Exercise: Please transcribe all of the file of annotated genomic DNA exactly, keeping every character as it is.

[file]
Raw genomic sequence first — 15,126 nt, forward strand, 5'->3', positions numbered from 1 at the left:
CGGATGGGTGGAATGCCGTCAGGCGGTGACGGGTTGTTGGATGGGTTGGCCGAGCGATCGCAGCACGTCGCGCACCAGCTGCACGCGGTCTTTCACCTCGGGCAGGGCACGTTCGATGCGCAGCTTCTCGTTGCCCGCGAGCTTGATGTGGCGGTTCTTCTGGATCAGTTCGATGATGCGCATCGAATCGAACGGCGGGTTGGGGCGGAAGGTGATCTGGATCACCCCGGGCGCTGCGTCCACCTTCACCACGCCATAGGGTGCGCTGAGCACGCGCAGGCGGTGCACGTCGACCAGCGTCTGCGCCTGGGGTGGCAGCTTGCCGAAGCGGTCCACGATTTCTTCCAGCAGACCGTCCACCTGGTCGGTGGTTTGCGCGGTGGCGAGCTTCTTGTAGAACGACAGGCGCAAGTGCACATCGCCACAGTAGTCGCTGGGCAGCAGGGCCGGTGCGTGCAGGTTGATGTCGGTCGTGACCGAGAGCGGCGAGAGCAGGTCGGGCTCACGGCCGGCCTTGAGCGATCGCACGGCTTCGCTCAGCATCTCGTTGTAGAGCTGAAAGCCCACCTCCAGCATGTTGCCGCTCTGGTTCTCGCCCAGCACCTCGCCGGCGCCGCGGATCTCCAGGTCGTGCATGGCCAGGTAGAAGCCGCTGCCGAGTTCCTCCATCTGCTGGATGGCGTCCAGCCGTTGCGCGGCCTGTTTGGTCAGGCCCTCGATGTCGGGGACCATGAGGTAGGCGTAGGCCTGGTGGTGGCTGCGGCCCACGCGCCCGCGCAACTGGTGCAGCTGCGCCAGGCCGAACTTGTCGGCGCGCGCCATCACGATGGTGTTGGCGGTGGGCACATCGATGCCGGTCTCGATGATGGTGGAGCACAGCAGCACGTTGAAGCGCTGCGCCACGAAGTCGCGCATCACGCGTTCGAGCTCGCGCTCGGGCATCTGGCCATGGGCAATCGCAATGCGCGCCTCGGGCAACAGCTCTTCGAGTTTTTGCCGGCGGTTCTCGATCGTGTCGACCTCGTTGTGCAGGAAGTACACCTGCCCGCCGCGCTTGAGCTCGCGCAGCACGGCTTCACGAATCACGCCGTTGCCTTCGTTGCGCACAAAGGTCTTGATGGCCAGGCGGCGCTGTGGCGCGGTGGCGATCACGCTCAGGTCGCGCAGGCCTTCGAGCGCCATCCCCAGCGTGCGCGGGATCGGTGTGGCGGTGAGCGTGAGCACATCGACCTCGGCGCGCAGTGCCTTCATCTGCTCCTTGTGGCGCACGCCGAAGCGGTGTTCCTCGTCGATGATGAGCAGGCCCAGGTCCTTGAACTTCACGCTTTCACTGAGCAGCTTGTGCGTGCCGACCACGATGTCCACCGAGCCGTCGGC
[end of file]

Raw genomic sequence first — 15,126 nt, forward strand, 5'->3', positions numbered from 1 at the left:
CGGATGGGTGGAATGCCGTCAGGCGGTGACGGGTTGTTGGATGGGTTGGCCGAGCGATCGCAGCACGTCGCGCACCAGCTGCACGCGGTCTTTCACCTCGGGCAGGGCACGTTCGATGCGCAGCTTCTCGTTGCCCGCGAGCTTGATGTGGCGGTTCTTCTGGATCAGTTCGATGATGCGCATCGAATCGAACGGCGGGTTGGGGCGGAAGGTGATCTGGATCACCCCGGGCGCTGCGTCCACCTTCACCACGCCATAGGGTGCGCTGAGCACGCGCAGGCGGTGCACGTCGACCAGCGTCTGCGCCTGGGGTGGCAGCTTGCCGAAGCGGTCCACGATTTCTTCCAGCAGACCGTCCACCTGGTCGGTGGTTTGCGCGGTGGCGAGCTTCTTGTAGAACGACAGGCGCAAGTGCACATCGCCACAGTAGTCGCTGGGCAGCAGGGCCGGTGCGTGCAGGTTGATGTCGGTCGTGACCGAGAGCGGCGAGAGCAGGTCGGGCTCACGGCCGGCCTTGAGCGATCGCACGGCTTCGCTCAGCATCTCGTTGTAGAGCTGAAAGCCCACCTCCAGCATGTTGCCGCTCTGGTTCTCGCCCAGCACCTCGCCGGCGCCGCGGATCTCCAGGTCGTGCATGGCCAGGTAGAAGCCGCTGCCGAGTTCCTCCATCTGCTGGATGGCGTCCAGCCGTTGCGCGGCCTGTTTGGTCAGGCCCTCGATGTCGGGGACCATGAGGTAGGCGTAGGCCTGGTGGTGGCTGCGGCCCACGCGCCCGCGCAACTGGTGCAGCTGCGCCAGGCCGAACTTGTCGGCGCGCGCCATCACGATGGTGTTGGCGGTGGGCACATCGATGCCGGTCTCGATGATGGTGGAGCACAGCAGCACGTTGAAGCGCTGCGCCACGAAGTCGCGCATCACGCGTTCGAGCTCGCGCTCGGGCATCTGGCCATGGGCAATCGCAATGCGCGCCTCGGGCAACAGCTCTTCGAGTTTTTGCCGGCGGTTCTCGATCGTGTCGACCTCGTTGTGCAGGAAGTACACCTGCCCGCCGCGCTTGAGCTCGCGCAGCACGGCTTCACGAATCACGCCGTTGCCTTCGTTGCGCACAAAGGTCTTGATGGCCAGGCGGCGCTGTGGCGCGGTGGCGATCACGCTCAGGTCGCGCAGGCCTTCGAGCGCCATCCCCAGCGTGCGCGGGATCGGTGTGGCGGTGAGCGTGAGCACATCGACCTCGGCGCGCAGTGCCTTCATCTGCTCCTTGTGGCGCACGCCGAAGCGGTGTTCCTCGTCGATGATGAGCAGGCCCAGGTCCTTGAACTTCACGCTTTCACTGAGCAGCTTGTGCGTGCCGACCACGATGTCCACCGAGCCGTCGGC